Entry in progress—B.P.
Wikipedia: Mike Murphy (trainer and coach)
Michael Charles “Mike” Murphy (February 26, 1860 – June 4, 1913) was an athletic trainer and coach at Yale University (1887–1889, 1892–1896, 1901–1905), the Detroit Athletic Club (1889–1892), the University of Michigan (1891), the University of Pennsylvania (1896–1901, 1905–1913), and the New York Athletic Club (1890–1900). He also coached the American track athletes at the Summer Olympics in 1900, 1908, and 1912. He also spent a year in approximately 1884 as the trainer of heavyweight boxing champion John L. Sullivan.
The Washington Post in 1913 called Murphy “the father of American track athletics.” He was considered the premier athletic trainer of his era and was said to have “revolutionized the methods of training athletes and reduced it to a science.” He is credited with establishing many innovative techniques for track and field, including the crouching start for sprinters.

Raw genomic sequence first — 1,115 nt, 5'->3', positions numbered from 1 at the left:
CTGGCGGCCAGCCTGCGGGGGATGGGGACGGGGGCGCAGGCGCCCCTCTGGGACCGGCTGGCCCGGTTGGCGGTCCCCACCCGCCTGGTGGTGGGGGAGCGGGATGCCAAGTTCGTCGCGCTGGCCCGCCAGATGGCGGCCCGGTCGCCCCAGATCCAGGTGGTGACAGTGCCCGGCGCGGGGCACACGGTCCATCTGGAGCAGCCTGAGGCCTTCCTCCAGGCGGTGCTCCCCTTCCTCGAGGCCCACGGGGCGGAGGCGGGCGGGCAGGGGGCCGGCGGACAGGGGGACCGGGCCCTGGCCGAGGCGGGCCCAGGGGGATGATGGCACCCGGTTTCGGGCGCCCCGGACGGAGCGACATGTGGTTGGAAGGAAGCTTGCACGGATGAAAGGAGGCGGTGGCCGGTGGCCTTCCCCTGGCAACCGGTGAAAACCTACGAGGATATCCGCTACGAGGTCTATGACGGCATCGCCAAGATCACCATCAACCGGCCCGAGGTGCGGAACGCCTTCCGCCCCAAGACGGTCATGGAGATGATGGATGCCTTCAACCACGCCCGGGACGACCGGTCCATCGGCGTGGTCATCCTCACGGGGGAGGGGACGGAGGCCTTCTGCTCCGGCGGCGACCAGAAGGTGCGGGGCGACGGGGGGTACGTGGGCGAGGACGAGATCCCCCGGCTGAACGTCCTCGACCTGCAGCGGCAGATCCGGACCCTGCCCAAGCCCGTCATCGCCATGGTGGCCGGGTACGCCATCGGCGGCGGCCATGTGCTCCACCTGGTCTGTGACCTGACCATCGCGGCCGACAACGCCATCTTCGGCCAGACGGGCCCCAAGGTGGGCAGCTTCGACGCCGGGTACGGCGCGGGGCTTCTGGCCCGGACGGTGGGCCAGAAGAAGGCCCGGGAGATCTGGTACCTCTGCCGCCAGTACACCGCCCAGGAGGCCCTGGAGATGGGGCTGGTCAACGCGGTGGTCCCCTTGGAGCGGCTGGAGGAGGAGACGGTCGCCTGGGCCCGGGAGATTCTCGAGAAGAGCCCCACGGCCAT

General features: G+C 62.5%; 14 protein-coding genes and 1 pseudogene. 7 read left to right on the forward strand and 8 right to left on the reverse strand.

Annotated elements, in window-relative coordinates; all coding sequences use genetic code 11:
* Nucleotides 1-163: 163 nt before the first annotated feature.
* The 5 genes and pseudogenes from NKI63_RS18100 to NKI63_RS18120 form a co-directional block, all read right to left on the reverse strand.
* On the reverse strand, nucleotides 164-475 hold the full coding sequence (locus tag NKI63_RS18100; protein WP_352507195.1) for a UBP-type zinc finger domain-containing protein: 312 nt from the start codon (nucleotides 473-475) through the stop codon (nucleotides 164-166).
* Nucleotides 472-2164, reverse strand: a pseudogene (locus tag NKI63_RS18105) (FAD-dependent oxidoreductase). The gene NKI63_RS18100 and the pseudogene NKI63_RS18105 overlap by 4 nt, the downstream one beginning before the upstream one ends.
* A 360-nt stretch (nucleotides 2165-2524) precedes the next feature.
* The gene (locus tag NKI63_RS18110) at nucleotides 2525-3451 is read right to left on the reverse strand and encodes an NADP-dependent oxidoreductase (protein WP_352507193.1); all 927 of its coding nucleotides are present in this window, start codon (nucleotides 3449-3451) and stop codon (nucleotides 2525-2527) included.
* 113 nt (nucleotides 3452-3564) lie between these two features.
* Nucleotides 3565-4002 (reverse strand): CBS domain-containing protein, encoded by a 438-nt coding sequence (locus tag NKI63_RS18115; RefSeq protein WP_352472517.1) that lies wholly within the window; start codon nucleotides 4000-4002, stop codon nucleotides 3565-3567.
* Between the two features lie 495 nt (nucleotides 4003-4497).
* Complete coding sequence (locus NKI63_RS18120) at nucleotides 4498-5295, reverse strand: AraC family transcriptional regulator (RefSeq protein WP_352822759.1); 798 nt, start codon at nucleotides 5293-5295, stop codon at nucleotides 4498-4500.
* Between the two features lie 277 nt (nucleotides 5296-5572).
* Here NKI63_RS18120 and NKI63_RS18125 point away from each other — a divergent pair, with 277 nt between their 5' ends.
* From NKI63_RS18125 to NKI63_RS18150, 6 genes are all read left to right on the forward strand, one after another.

Wikipedia: Johnny Poe
John P. “Johnny” Poe, Jr. (February 26, 1874 – September 25, 1915) was an American college football player and coach, soldier, Marine, and soldier of fortune, whose exploits on the gridiron and the battlefield contributed to the lore and traditions of the Princeton Tigers football program.
After leaving Princeton, Poe bounced around, coaching two seasons at Virginia, working for a steamboat operator, selling real estate, coaching the Navy football team, and serving as an assistant coach at Princeton. Poe would often return to Princeton as an assistant coach, including the National Championship season of 1903. It was while serving as an assistant coach that Poe is credited with saying “If you won’t be beat, you can’t be beat,” which became the team motto for many seasons.
Wikipedia: William Roper (American football)